Climate change and mathematics feature prominently in new science course

“These topics should become more critical of the data and statistics that students see. “Students often don’t understand what it means,” Roebuck said. must be placed.”

The new syllabus covers Environmental Sustainability, Indicators and Factors Affecting Climate Change, Effects of Greenhouse Gas Emissions, Causes and Effects of Human Activity on Climate, Renewable and Non-Renewable Energy, Ethical and Sustainable focus on efficient energy use.

Paul Cahill, executive director of curriculum reform at NESA, said the draft syllabus takes into account how STEM education has evolved since the last major syllabus review in 2012.

“We need to ensure that students are prepared. That is why the latest draft includes new topics on data science, scientific truth and evidence, and environmental sustainability in line with the latest contemporary evidence. We are investigating the possibilities,” said Cahill.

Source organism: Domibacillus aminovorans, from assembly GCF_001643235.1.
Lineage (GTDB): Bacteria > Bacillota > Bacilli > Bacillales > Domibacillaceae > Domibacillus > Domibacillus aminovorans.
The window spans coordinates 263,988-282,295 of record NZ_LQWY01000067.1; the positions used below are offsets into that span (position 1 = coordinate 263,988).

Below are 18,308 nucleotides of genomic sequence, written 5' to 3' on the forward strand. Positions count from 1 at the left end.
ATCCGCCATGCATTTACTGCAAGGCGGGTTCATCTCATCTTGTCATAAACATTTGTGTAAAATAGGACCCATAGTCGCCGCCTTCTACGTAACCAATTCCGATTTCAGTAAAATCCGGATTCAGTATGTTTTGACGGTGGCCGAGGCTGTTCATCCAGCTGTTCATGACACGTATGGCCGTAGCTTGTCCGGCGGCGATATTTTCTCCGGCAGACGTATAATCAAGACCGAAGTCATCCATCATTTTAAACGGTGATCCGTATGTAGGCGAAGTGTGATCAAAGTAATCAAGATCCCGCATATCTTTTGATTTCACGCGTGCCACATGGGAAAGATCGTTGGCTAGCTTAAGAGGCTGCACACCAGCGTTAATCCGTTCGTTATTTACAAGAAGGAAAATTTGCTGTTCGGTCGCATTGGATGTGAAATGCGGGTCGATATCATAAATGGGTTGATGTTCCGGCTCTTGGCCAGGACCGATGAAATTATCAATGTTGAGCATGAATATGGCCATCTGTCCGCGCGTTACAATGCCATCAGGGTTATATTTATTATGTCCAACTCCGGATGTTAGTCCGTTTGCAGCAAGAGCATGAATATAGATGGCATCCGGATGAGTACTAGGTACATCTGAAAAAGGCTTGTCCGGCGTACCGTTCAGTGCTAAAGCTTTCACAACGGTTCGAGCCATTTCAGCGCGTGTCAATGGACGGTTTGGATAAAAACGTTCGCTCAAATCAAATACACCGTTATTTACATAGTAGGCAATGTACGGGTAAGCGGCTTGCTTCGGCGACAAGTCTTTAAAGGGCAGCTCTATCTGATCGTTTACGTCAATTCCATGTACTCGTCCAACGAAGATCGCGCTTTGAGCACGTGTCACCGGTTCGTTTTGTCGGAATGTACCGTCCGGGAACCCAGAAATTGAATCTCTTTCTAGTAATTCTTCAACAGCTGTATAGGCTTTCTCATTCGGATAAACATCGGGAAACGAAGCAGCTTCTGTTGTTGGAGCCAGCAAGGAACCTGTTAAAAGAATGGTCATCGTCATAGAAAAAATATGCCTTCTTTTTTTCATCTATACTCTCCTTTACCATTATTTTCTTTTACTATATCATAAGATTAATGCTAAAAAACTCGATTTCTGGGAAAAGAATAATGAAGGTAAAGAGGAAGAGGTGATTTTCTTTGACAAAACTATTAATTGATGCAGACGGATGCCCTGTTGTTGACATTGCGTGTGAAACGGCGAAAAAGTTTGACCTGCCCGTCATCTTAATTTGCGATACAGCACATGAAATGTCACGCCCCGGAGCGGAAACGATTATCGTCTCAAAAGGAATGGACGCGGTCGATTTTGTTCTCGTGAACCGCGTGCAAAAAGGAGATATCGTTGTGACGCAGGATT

“These reforms are aimed at developing more critical scientific thinkers who gather and analyze information and develop understanding through observation, experimentation and discussion.”

A student’s research project is replaced by ‘deep learning’, which allows students to do more in-depth, hands-on research, experiments, or fieldwork reports.

Education and Early Learning Minister Sarah Mitchell said the syllabus revamp will help prepare students to succeed in the modern, digital and connected world.


“We know it is important for students to be able to apply their knowledge on a daily basis. Through these syllabuses, students benefit from more concrete learning experiences that give them the opportunity to study real-world challenges, We can position ourselves as the next world leader in STEM,” said Mitchell.

“Ultimately, the new syllabus is designed to better prepare young people for further study and career paths in STEM.”

The changes also include more detailed links to Aboriginal and Torres Strait Islander use of science. This was previously stated by Roebuck as “not well labeled”.

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